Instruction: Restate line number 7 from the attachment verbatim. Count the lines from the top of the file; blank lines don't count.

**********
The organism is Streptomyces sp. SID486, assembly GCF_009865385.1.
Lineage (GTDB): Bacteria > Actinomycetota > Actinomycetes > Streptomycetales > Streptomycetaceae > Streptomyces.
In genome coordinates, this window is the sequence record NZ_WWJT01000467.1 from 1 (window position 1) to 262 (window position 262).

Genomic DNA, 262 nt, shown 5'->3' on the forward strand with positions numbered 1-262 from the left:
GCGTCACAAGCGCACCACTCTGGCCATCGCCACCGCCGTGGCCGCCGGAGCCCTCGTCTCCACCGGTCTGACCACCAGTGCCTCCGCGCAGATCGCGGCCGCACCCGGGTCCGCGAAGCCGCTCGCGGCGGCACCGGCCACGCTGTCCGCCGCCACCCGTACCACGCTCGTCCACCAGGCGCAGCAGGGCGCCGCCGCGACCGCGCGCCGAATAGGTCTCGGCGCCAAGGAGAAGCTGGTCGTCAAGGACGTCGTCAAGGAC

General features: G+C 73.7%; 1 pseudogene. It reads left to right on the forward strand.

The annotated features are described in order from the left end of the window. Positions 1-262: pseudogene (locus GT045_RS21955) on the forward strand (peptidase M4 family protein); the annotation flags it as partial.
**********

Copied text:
The annotated features are described in order from the left end of the window. Positions 1-262: pseudogene (locus GT045_RS21955) on the forward strand (peptidase M4 family protein); the annotation flags it as partial.